Could priests with credible accusations of sexual abuse be walking among us - without our knowledge?
By Paula Christian, Craig Cheatham And Dan Monk
November 19, 2019
|Attorney Konrad Kircher has represented 90 survivors in lawsuits against the Catholic Church. |
|St. Simon of Cyrene|
|St. Simon of Cyrene Episcopal Church in Lincoln Heights|
|Convicted priest Robert Poandl once worked at the headquarters of Glenmary Home Missioners in Fairfield, Ohio.|
Photo by David Sorcher
|Former priest and principal Tom Kuhn at Elder High School.|
|The Rev. Clarence Heis|
The Vatican stripped the Rev. Daniel Pater, once a rising star diplomat and priest at a Kettering church, of his duties in 2014 after he confessed to sexually abusing a 14-year-old girl.
The month after the Vatican removed Pater from priestly ministry, a small Episcopal Church in Lincoln Heights hired him as the director of music. He played the organ there for more than five years and prepared choir music.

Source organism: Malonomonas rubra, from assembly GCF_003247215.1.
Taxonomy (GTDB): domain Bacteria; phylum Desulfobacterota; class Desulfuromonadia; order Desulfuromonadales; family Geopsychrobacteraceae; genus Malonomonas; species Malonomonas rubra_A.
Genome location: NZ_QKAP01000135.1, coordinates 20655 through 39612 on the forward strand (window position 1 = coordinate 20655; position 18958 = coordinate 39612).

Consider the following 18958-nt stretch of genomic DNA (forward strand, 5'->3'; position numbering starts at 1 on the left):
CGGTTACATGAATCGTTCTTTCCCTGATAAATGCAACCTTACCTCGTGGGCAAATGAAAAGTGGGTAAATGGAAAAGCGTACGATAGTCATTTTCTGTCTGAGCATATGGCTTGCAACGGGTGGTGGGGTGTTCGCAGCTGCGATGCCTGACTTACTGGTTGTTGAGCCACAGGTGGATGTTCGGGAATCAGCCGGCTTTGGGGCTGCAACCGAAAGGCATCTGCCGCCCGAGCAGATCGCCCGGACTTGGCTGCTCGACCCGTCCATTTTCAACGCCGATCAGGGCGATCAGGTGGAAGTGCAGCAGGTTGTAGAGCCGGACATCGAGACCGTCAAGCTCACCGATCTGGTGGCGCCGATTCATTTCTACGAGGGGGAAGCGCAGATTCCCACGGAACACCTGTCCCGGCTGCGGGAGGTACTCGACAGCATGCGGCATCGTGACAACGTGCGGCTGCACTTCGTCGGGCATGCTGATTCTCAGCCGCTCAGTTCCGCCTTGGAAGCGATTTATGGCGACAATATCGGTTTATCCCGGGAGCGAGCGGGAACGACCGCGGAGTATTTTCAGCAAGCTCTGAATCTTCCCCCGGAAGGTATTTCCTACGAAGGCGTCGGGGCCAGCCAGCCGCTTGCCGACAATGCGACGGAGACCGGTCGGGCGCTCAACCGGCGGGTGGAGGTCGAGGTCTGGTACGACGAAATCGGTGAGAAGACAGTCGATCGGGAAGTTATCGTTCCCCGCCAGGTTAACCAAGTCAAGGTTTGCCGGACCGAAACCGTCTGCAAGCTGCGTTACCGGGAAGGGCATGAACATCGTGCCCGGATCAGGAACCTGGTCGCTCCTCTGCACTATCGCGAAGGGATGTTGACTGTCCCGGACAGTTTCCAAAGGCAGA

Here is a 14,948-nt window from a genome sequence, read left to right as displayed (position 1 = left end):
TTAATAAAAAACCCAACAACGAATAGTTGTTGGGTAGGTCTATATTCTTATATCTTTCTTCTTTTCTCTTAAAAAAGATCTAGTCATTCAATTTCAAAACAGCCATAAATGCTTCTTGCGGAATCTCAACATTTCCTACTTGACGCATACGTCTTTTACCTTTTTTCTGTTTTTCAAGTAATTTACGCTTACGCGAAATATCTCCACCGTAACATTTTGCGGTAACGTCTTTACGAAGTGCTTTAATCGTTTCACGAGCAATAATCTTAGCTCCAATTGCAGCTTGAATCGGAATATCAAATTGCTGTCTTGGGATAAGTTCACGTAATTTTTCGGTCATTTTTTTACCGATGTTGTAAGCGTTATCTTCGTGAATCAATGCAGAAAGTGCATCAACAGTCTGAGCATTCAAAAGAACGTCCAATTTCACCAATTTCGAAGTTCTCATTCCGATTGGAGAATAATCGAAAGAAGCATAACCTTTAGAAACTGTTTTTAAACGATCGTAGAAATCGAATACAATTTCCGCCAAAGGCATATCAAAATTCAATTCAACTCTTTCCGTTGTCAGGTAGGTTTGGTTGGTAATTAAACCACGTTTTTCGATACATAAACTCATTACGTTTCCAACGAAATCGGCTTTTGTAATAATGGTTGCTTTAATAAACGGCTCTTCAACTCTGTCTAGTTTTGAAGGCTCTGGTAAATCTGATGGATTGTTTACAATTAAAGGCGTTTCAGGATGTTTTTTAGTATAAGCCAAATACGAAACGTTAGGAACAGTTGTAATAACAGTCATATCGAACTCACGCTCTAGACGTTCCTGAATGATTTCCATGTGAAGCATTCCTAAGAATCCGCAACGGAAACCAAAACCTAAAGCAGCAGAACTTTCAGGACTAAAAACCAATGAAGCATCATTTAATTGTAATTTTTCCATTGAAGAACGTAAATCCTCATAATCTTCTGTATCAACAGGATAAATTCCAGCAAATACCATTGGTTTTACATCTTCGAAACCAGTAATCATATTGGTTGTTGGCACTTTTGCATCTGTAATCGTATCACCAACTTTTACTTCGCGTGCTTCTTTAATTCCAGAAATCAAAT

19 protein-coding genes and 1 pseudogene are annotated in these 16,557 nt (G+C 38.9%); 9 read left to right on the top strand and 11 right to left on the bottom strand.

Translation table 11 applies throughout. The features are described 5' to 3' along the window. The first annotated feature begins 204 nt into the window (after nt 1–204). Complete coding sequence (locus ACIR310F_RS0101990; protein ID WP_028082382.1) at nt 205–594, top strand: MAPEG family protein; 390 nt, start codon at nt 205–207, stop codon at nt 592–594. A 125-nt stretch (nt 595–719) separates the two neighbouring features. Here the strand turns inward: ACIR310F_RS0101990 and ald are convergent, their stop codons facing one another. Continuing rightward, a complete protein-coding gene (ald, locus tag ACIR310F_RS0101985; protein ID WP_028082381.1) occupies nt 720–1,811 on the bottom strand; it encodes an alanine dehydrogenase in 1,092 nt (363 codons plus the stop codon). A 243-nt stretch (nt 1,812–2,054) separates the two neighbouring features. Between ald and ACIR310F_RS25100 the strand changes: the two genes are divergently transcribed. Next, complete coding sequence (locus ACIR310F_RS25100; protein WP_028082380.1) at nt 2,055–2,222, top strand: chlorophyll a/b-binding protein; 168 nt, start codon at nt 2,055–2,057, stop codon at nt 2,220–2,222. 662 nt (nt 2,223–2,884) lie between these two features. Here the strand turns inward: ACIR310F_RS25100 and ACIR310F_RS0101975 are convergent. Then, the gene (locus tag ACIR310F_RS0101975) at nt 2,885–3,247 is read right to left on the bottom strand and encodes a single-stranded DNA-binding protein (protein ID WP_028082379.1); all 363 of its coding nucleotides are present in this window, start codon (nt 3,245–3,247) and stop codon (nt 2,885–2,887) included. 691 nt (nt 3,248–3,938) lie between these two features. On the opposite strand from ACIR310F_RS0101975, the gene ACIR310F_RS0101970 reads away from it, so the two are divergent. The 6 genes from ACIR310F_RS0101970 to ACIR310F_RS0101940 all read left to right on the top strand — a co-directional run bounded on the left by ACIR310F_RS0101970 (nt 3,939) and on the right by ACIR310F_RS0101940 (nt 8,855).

It’s part of a disturbing pattern in which local Catholic church officials failed to track priests accused of abuse, didn’t disclose to the public all of the names of priests with credible allegations and still refuse to answer questions about why more information isn’t available.
In a three-month investigation the WCPO I-Team also discovered more than 50 Roman Catholic priests and brothers with ties to the Tri-State who had accusations of sexual abuse, but do not appear on any local list published by church leaders.
“The Catholic church has still not developed any mechanism for following these priests,” said attorney Konrad Kircher, who has represented 90 alleged abuse survivors in lawsuits against the church in Ohio.